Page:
Exploring pop-up cinema and the city: Deleuzian encounters with secret cinema's pop-up screening of The Third Man

Elena Harris

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In this article I mobilize Deleuze to explore transformative relationships between filmic and urban space in Secret Cinema’s pop-up screening of Carol Reed’s The Third Man (1949). Secret Cinema is a company that turns urban sites into dramatized versions of the films they screen, and this unusual practice of exhibition raises fascinating questions about how film texts and urban sites come into contact. In particular, I respond to two crucial questions that are provoked by Secret Cinema’s ‘immersive’ screening of The Third Man. First, I consider the impact this kind of filmic experience has on ways of seeing the urban, drawing on the Deleuzian concept of the any-space-whatever. Second, I take up Deleuze’s ideas about the out-of-field and its differing functions within the movement-image and the time-image to address how Secret Cinema’s dramatized site of spectatorship reciprocally transforms the meaning of film text and urban space. By addressing these two questions, and with comparative reference to early cinema’s practices of exhibition, I develop a nuanced reading of Secret Cinema’s screening as a co-production of filmic and urban space.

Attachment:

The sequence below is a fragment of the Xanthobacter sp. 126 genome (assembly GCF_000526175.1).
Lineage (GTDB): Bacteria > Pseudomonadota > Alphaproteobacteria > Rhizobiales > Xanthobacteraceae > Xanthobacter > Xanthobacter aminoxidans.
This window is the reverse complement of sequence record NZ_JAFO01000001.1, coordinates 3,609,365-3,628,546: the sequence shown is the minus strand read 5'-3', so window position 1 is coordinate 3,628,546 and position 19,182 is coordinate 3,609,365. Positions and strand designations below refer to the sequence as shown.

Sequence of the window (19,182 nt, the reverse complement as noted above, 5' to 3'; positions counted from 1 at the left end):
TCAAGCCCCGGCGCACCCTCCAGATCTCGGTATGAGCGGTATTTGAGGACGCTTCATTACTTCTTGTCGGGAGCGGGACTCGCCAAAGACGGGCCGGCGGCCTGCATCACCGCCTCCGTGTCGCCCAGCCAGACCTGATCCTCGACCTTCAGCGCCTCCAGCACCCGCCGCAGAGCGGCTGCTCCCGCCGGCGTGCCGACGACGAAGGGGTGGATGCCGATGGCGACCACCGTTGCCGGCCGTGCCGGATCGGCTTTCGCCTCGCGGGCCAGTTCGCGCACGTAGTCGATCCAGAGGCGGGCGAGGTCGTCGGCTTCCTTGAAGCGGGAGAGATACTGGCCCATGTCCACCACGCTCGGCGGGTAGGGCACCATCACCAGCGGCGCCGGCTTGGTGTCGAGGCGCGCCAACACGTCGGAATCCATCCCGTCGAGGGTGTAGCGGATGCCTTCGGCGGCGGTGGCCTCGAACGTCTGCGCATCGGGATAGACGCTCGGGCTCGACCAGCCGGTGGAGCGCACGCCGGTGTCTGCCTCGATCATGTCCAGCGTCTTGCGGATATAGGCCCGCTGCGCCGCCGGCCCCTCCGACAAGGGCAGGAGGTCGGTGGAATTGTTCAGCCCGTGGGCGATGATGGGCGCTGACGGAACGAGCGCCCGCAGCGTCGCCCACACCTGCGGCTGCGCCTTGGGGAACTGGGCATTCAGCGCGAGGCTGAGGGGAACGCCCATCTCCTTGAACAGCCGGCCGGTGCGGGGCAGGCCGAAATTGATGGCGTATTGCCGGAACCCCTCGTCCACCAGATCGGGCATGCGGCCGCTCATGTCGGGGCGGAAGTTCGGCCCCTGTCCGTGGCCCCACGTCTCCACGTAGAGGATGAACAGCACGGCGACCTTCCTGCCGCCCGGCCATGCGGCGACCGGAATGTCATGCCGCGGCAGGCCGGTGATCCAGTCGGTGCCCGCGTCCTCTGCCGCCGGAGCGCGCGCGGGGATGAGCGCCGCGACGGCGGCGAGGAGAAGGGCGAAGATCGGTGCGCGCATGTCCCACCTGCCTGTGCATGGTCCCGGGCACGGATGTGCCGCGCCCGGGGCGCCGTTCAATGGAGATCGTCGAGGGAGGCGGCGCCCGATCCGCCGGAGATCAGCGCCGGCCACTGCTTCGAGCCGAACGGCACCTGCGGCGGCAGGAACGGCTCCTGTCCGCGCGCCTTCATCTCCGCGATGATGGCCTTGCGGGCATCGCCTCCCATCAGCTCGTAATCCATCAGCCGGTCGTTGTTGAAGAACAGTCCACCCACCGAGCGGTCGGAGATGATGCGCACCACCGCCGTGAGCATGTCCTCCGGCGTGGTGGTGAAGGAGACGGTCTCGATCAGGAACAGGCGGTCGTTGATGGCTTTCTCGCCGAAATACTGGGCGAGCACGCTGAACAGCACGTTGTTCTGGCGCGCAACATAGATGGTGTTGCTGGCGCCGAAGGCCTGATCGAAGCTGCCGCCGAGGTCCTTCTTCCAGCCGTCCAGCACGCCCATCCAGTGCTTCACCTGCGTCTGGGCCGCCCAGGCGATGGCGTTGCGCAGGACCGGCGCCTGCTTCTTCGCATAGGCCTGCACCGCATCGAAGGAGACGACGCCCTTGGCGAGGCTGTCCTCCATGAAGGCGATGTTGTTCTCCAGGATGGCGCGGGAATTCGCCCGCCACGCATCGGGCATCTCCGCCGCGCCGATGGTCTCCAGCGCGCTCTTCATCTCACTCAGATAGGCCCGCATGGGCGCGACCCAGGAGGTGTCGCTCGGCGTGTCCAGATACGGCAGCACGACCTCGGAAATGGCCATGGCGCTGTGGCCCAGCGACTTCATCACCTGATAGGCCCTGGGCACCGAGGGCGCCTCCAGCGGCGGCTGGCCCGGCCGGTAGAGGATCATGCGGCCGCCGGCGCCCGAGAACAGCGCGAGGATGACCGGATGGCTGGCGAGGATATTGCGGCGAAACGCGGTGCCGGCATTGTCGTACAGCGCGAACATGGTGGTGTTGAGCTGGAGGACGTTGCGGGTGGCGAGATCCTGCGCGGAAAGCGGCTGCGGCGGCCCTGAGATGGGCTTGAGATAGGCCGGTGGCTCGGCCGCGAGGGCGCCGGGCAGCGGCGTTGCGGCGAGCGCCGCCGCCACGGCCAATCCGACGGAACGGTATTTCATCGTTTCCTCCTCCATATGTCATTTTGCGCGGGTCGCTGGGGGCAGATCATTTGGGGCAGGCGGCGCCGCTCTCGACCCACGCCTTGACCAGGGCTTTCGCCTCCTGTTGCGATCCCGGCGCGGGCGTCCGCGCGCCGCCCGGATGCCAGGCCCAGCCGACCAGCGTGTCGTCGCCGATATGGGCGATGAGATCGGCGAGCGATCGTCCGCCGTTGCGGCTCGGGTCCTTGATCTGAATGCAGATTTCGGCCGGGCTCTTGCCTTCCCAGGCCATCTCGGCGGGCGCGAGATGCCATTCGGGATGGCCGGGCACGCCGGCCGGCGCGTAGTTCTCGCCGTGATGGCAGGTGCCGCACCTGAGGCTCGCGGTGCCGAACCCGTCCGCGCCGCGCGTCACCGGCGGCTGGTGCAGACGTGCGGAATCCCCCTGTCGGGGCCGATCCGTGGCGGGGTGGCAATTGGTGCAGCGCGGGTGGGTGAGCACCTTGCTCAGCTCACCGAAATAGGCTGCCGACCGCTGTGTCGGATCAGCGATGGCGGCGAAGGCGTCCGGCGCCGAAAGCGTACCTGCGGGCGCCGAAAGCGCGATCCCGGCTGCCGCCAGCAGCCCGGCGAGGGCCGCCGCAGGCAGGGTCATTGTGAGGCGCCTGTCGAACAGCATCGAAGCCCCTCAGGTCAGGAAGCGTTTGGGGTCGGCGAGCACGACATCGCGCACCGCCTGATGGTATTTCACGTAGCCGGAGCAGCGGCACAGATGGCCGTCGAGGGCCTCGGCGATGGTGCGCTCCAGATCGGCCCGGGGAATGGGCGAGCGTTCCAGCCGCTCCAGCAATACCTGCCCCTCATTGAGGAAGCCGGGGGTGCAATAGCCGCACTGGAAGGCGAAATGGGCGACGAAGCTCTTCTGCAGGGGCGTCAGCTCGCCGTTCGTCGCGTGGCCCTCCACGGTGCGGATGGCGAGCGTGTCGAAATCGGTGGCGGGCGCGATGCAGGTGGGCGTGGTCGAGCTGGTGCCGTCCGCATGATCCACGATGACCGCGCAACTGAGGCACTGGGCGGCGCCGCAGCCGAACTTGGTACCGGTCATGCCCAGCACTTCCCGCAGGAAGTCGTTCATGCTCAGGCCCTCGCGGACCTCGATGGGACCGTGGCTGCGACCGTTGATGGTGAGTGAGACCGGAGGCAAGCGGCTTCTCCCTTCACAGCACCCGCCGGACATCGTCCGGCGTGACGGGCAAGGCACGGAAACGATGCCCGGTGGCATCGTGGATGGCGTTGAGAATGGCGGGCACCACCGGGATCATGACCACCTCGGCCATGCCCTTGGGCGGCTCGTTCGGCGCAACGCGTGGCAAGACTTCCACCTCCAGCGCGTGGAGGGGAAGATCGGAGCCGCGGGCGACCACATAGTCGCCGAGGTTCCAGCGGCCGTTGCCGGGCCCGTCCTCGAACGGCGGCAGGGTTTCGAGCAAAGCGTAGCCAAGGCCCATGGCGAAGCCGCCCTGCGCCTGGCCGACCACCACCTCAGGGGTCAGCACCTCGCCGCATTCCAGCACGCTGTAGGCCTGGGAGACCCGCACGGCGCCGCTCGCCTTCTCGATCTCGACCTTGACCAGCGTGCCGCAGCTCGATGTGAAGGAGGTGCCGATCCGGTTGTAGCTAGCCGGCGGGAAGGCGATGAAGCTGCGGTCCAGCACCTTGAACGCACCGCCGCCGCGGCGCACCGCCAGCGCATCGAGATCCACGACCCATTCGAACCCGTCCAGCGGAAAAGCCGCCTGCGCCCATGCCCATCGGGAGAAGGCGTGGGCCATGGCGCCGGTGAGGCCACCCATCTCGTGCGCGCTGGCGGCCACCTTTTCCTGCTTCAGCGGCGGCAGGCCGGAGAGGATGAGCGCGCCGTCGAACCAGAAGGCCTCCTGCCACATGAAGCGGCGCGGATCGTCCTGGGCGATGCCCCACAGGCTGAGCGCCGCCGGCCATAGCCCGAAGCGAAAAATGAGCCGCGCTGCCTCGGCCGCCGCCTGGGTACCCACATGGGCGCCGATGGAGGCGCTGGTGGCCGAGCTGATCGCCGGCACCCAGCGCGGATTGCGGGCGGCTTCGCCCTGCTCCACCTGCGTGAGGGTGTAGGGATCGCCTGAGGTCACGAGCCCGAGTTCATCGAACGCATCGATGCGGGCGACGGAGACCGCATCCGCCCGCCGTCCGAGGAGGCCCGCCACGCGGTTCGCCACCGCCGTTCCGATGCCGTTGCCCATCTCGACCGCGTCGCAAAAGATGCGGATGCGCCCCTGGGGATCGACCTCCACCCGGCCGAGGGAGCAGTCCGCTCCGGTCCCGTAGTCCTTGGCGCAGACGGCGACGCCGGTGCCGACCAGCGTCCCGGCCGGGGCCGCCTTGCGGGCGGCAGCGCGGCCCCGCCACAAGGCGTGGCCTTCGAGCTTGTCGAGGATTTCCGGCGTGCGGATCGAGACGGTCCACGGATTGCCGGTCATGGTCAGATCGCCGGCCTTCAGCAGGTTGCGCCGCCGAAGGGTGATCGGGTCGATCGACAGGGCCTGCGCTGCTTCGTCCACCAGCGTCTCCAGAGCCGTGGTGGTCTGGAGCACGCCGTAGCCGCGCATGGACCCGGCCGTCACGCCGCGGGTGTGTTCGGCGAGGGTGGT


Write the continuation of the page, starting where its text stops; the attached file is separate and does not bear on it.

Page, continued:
Original languageEnglish
Pages (from-to)113-132
Number of pages20
JournalJournal of Urban Cultural Studies
Issue number1
Publication statusPublished - Mar 2016

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